Tuesday, October 2, 2007

How Safe Is Your Money?

On the investment risk scale what is deemed to be lowest risk or completely safe investments is cash. Recent events can be an eye opener about the no-risk or ultra-safe assumption we make about such investments. I describe three such situations -

  • Money Market Funds One of the safest investments around which kick back a decent interest rate while maintaining a net asset value of $1 per share. Portfolios are comprised of short-term (less than one year) securities representing high-quality, liquid debt and monetary instruments. So what is wrong with these funds? Recently some investment banks/brokerage accounts ended up investing money market assets in subprime issues with unpleasant consequences. This was a small minority and the most money market funds were fine but nothing is risk free. For more on this subject puruse the following article Seattle Times

  • Money in the Bank Your money is at risk even when deposited with an FDIC insured bank. This is another setback to the ultra safe theory of putting your money in the bank. The recent collapse of NetBank highlights the fact that banks also go bust - although rarely. Read more on this topic at SmartMoney.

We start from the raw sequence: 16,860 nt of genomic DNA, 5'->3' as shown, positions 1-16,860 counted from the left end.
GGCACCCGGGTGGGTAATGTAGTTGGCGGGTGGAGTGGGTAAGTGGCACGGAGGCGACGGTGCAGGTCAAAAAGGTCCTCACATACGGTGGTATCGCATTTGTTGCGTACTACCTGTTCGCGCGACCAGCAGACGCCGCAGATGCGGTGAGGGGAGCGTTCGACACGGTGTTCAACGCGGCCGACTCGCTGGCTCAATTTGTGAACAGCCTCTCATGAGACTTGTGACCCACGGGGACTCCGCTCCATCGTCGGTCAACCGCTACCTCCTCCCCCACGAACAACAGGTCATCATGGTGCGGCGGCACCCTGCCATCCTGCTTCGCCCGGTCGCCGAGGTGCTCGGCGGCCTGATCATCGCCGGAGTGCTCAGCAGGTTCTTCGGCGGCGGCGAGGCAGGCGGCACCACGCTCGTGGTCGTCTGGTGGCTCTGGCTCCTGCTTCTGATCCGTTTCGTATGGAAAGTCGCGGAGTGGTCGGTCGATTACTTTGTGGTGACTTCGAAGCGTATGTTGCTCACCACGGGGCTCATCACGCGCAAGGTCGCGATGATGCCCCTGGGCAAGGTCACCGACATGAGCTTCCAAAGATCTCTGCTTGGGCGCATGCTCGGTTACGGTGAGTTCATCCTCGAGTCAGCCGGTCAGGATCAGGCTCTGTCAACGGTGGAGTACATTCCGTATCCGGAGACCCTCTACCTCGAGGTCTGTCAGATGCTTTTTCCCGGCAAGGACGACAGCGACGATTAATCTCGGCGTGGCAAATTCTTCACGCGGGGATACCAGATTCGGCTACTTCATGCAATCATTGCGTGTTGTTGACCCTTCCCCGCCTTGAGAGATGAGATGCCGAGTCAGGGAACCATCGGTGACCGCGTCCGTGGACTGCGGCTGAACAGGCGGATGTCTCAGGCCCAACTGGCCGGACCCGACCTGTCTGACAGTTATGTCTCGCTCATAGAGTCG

• Cash is King Not in a world where everything is relative. Then it's a question of - is mine bigger than your? I mean cash is only as good as what you can buy with it. And the recent weakness of the dollar against the euro and other currencies makes a European vacation more expensive, foreign made cars will cost more (WSJ - Buy Your BMW Today) and imports will become more expensive. In the end it's the same dollar but it is buying less (and we are not even considering inflation). Hardly an ultra-safe investment option.

All investments carry risk. Knowing what you are doing, understanding the consequences and being smart with your money mitigates the risk.

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